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Anti-mask Americans see coronavirus as a "hoax"

06:52 | 22/07/2020

California's anti-mask proponents said coronavirus was a hoax and fiercely refused to wear masks despite the explosion of COVID-19 in the US. 

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Davey, a resident of Huntington Beach in southern California, regarded the regulation of wearing a mask to curb the spread of COVID-19 not something Americans need to follow, reported AFP.

"It was a hoax," the 51-year-old said as he left a store, referring to California regulations that impose people to cover their faces in most public places.

"The more you test people, the more you come up with new cases," he said, echoing President Donald Trump's words, in an attempt to explain the recent increasing record in California and several other states.

anti mask americans see coronavirus as a hoax
Anti-mask proponent in a protest in Ohio, on July 18. Photo: AFP

Davey is not the sole resident of Orange County, in which Republican presents largely, protesting the blockade and masking rules.

Although coronavirus cases in Orange County are not as explosive as in other parts of the south and west of the country, the infection rate is still at risk. The US is recorded as the largest pandemic region in the world with nearly 4 million infections and nearly 144,000 deaths.

An anonymous employee at a store said many business owners had given up their efforts to persuade customers to comply with the masking rules, as the problem had become sensitive. We had a lot of protests against beach closures and masks here," the official said. "Basically, a lot of shops around here are doing what they can not to lose customers."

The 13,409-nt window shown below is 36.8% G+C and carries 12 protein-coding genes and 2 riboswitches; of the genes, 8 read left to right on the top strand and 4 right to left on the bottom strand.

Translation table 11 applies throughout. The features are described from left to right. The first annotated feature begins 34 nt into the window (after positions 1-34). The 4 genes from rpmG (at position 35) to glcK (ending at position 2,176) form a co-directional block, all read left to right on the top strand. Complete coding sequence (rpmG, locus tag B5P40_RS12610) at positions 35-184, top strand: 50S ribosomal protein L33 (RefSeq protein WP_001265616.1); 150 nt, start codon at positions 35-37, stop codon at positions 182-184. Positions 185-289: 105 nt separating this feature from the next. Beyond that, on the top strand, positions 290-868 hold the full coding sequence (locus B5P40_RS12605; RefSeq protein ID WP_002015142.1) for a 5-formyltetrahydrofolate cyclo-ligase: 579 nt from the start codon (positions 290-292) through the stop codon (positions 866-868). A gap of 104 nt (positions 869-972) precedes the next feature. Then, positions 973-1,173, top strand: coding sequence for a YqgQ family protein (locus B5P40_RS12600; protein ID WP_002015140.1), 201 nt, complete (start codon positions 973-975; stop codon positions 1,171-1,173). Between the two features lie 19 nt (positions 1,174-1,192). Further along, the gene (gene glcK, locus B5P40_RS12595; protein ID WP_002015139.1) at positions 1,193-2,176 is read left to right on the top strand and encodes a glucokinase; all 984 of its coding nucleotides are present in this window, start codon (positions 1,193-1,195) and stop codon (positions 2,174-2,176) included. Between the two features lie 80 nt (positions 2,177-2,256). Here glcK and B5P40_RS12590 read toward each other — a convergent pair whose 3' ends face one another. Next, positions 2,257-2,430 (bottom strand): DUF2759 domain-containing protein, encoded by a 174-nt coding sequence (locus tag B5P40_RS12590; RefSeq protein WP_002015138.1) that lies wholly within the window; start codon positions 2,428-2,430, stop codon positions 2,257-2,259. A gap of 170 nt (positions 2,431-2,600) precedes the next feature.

Tracy, 25, did not wear a facial mask when walking from the beach. She said at first she tried to convinced her friends to wear a mask but she eventually gave up. "It sometimes ended up quickly in a fight," she said. "I don't know why, but the issue is totally sensitive. I decided to let it go."

Controversy over the issue prompted the county's chief health officer, Nichole Quick, to resign last month after weeks of defending her countywide face mask order, according to AFP.

The successor has abolished the rule, saying that wearing masks is "strongly recommended,", instead of mandatory.

Meanwhile, County Sheriff Don Barnes said he would not enforce a mandatory order for people to wear masks, but "educate first."

In Kansas, also the state that has mandated wearing masks, restaurant owner Bob Palmgren initially reminded the history of a 40-year-old man wearing a hat with the slogan "Make America Great Again ". But he had flashed a gun and said that he was exempt from a state-wide mask requirement.

Mr Palmgren, a former marine, told the customer that he was not interested in continuing the conversation. Mr Palmgren was not swayed by the customer's gun, either. "Coronavirus doesn't care if you have a gun or not," said Mr Palmgren, describing his conversation with the customer. "I said: 'Now get the hell out of here,'" according to BBC.

Meanwhile, Susan Wiles, a retiree, was furious to recount what she had experienced at Publix supermarket in Vero Beach, Florida. Wiles was sitting in the tram going around the supermarket when a worker "jumped back" as he saw her and gave her "a glaring look".